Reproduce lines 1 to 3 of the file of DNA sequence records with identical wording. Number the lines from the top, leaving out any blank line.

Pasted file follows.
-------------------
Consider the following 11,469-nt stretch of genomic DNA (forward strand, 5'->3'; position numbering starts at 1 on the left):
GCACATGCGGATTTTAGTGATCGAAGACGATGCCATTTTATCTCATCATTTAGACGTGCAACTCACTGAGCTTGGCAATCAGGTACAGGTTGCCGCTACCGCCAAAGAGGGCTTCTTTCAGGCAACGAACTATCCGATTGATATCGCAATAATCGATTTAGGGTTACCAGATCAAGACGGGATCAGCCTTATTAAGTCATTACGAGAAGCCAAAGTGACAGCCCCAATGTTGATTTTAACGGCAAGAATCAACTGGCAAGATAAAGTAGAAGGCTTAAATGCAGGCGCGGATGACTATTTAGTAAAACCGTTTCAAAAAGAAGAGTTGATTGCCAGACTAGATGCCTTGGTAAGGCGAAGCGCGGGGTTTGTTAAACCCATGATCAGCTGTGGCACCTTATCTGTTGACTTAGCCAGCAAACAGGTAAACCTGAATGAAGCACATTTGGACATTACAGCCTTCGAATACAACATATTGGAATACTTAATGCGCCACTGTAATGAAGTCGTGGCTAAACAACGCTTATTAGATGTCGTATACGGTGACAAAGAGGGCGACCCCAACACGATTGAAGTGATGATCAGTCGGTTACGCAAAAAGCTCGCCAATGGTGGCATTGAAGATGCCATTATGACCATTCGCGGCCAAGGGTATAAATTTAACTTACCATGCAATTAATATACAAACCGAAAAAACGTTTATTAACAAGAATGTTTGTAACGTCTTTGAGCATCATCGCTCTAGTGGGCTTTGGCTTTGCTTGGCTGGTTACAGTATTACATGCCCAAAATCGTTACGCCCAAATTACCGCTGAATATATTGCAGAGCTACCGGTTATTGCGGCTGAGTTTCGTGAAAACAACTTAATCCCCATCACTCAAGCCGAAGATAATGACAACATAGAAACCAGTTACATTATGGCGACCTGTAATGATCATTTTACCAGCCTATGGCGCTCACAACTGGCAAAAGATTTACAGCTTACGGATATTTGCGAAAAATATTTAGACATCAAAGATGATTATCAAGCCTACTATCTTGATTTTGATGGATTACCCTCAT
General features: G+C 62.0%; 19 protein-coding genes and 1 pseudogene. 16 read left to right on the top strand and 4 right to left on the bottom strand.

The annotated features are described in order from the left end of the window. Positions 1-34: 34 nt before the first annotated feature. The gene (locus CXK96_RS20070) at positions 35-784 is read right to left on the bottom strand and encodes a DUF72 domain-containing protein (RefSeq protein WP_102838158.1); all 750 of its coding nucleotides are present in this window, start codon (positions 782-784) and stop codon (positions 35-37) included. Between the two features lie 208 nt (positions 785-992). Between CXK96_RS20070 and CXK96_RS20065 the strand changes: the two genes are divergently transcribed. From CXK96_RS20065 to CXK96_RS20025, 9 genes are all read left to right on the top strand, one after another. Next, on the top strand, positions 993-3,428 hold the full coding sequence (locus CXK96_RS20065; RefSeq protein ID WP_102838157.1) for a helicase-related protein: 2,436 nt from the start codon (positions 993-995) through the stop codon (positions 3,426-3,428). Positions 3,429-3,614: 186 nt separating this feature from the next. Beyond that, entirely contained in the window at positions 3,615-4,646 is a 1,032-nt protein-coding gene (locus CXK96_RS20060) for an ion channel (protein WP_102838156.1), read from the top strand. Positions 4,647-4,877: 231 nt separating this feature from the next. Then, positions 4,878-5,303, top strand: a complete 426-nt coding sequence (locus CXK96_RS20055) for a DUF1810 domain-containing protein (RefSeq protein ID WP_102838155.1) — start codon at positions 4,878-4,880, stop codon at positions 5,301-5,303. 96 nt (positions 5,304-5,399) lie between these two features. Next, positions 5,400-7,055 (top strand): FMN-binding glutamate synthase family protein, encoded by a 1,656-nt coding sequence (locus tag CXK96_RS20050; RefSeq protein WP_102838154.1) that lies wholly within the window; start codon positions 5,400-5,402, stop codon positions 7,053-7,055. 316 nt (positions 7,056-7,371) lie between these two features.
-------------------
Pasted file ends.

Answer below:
Consider the following 11,469-nt stretch of genomic DNA (forward strand, 5'->3'; position numbering starts at 1 on the left):
GCACATGCGGATTTTAGTGATCGAAGACGATGCCATTTTATCTCATCATTTAGACGTGCAACTCACTGAGCTTGGCAATCAGGTACAGGTTGCCGCTACCGCCAAAGAGGGCTTCTTTCAGGCAACGAACTATCCGATTGATATCGCAATAATCGATTTAGGGTTACCAGATCAAGACGGGATCAGCCTTATTAAGTCATTACGAGAAGCCAAAGTGACAGCCCCAATGTTGATTTTAACGGCAAGAATCAACTGGCAAGATAAAGTAGAAGGCTTAAATGCAGGCGCGGATGACTATTTAGTAAAACCGTTTCAAAAAGAAGAGTTGATTGCCAGACTAGATGCCTTGGTAAGGCGAAGCGCGGGGTTTGTTAAACCCATGATCAGCTGTGGCACCTTATCTGTTGACTTAGCCAGCAAACAGGTAAACCTGAATGAAGCACATTTGGACATTACAGCCTTCGAATACAACATATTGGAATACTTAATGCGCCACTGTAATGAAGTCGTGGCTAAACAACGCTTATTAGATGTCGTATACGGTGACAAAGAGGGCGACCCCAACACGATTGAAGTGATGATCAGTCGGTTACGCAAAAAGCTCGCCAATGGTGGCATTGAAGATGCCATTATGACCATTCGCGGCCAAGGGTATAAATTTAACTTACCATGCAATTAATATACAAACCGAAAAAACGTTTATTAACAAGAATGTTTGTAACGTCTTTGAGCATCATCGCTCTAGTGGGCTTTGGCTTTGCTTGGCTGGTTACAGTATTACATGCCCAAAATCGTTACGCCCAAATTACCGCTGAATATATTGCAGAGCTACCGGTTATTGCGGCTGAGTTTCGTGAAAACAACTTAATCCCCATCACTCAAGCCGAAGATAATGACAACATAGAAACCAGTTACATTATGGCGACCTGTAATGATCATTTTACCAGCCTATGGCGCTCACAACTGGCAAAAGATTTACAGCTTACGGATATTTGCGAAAAATATTTAGACATCAAAGATGATTATCAAGCCTACTATCTTGATTTTGATGGATTACCCTCAT
General features: G+C 62.0%; 19 protein-coding genes and 1 pseudogene. 16 read left to right on the top strand and 4 right to left on the bottom strand.